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  1. Children, Longitudinal Studies, and Informed Consent.Gert Helgesson - 2005 - Medicine, Health Care and Philosophy 8 (3):307-313.
  • Keep People Informed or Leave Them Alone? A Suggested Tool for Identifying Research Participants Who Rightly Want Only Limited Information.S. Eriksson - 2005 - Journal of Medical Ethics 31 (11):674-678.
    People taking part in research vary in the extent to which they understand information concerning their participation. Since they may choose to limit the time and effort spent on such information, lack of understanding is not necessarily an ethical problem. Researchers who notice a lack of understanding are in the quandary of not knowing whether this is due to flaws in the information process or to participants’ deliberate choices. We argue that the two explanations call for different responses.A tool for (...)
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  • Separation-Survivability as Moral Cut-Off Point for Abortion.J. A. Malcolm de Roubaix & Anton A. van Niekerk - 2006 - South African Journal of Philosophy 25 (3):206-223.
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  • Collective Informed Consent and Decision Power.Jukka Varelius - 2009 - Science and Engineering Ethics 15 (1):39-50.
    It has been suggested that, in addition to individual level decision-making, informed consent procedures could be used in collective decision-making too. One of the main criticisms directed at this suggestion concerns decision-making power. It is maintained that consent is a veto power concept and that, as such, it is not appropriate for collective decision-making. This paper examines this objection to collective informed consent. It argues that veto power informed consent can have some uses in the collective level and that when (...)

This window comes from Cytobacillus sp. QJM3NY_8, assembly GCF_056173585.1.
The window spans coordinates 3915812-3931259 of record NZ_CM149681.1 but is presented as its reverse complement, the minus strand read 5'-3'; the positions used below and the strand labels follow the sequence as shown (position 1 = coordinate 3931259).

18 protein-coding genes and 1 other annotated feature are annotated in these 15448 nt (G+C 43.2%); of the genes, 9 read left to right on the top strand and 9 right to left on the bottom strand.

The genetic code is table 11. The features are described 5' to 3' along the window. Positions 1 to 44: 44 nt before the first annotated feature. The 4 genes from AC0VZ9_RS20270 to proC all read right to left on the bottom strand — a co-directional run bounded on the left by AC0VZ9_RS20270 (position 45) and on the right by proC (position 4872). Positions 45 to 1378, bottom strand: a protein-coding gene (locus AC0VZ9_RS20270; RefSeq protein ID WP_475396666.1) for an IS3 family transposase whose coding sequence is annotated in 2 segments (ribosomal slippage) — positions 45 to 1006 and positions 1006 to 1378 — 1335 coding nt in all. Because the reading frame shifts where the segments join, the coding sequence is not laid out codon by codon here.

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  • The Neuroscience of Decision Making and Our Standards for Assessing Competence to Consent.Steve Clarke - 2013 - Neuroethics 6 (1):189-196.
    Rapid advances in neuroscience may enable us to identify the neural correlates of ordinary decision making. Such knowledge opens up the possibility of acquiring highly accurate information about people’s competence to consent to medical procedures and to participate in medical research. Currently we are unable to determine competence to consent with accuracy and we make a number of unrealistic practical assumptions to deal with our ignorance. Here I argue that if we are able to detect competence to consent and if (...)
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  • Disclosing Clinical Trial Results: Publicity, Significance and Independence.S. Matthew Liao, Mark Sheehan & Steve Clarke - 2009 - American Journal of Bioethics 9 (8):3-5.